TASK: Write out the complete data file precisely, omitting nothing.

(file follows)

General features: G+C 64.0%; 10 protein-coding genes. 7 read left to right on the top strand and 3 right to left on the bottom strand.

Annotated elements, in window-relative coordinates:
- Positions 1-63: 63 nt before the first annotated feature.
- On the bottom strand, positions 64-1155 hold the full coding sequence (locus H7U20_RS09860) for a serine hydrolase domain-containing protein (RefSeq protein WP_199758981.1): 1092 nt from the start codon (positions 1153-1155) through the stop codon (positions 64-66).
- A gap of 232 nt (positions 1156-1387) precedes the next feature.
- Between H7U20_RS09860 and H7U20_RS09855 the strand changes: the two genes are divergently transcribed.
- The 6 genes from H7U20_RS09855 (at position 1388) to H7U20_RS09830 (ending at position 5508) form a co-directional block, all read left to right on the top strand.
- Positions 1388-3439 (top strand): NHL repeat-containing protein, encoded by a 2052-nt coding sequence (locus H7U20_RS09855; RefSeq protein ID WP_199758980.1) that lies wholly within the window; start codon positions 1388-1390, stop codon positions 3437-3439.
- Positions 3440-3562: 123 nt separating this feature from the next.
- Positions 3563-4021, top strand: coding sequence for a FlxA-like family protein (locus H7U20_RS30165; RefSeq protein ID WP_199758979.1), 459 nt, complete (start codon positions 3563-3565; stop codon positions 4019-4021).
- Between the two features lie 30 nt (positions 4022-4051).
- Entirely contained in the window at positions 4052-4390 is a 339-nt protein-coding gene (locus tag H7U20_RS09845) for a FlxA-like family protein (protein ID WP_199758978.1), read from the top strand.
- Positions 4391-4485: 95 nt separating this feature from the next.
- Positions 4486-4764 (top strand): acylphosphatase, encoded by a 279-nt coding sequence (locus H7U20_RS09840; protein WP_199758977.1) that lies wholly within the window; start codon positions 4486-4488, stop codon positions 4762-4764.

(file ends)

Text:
General features: G+C 64.0%; 10 protein-coding genes. 7 read left to right on the top strand and 3 right to left on the bottom strand.

Annotated elements, in window-relative coordinates:
- Positions 1-63: 63 nt before the first annotated feature.
- On the bottom strand, positions 64-1155 hold the full coding sequence (locus H7U20_RS09860) for a serine hydrolase domain-containing protein (RefSeq protein WP_199758981.1): 1092 nt from the start codon (positions 1153-1155) through the stop codon (positions 64-66).
- A gap of 232 nt (positions 1156-1387) precedes the next feature.
- Between H7U20_RS09860 and H7U20_RS09855 the strand changes: the two genes are divergently transcribed.
- The 6 genes from H7U20_RS09855 (at position 1388) to H7U20_RS09830 (ending at position 5508) form a co-directional block, all read left to right on the top strand.
- Positions 1388-3439 (top strand): NHL repeat-containing protein, encoded by a 2052-nt coding sequence (locus H7U20_RS09855; RefSeq protein ID WP_199758980.1) that lies wholly within the window; start codon positions 1388-1390, stop codon positions 3437-3439.
- Positions 3440-3562: 123 nt separating this feature from the next.
- Positions 3563-4021, top strand: coding sequence for a FlxA-like family protein (locus H7U20_RS30165; RefSeq protein ID WP_199758979.1), 459 nt, complete (start codon positions 3563-3565; stop codon positions 4019-4021).
- Between the two features lie 30 nt (positions 4022-4051).
- Entirely contained in the window at positions 4052-4390 is a 339-nt protein-coding gene (locus tag H7U20_RS09845) for a FlxA-like family protein (protein ID WP_199758978.1), read from the top strand.
- Positions 4391-4485: 95 nt separating this feature from the next.
- Positions 4486-4764 (top strand): acylphosphatase, encoded by a 279-nt coding sequence (locus H7U20_RS09840; protein WP_199758977.1) that lies wholly within the window; start codon positions 4486-4488, stop codon positions 4762-4764.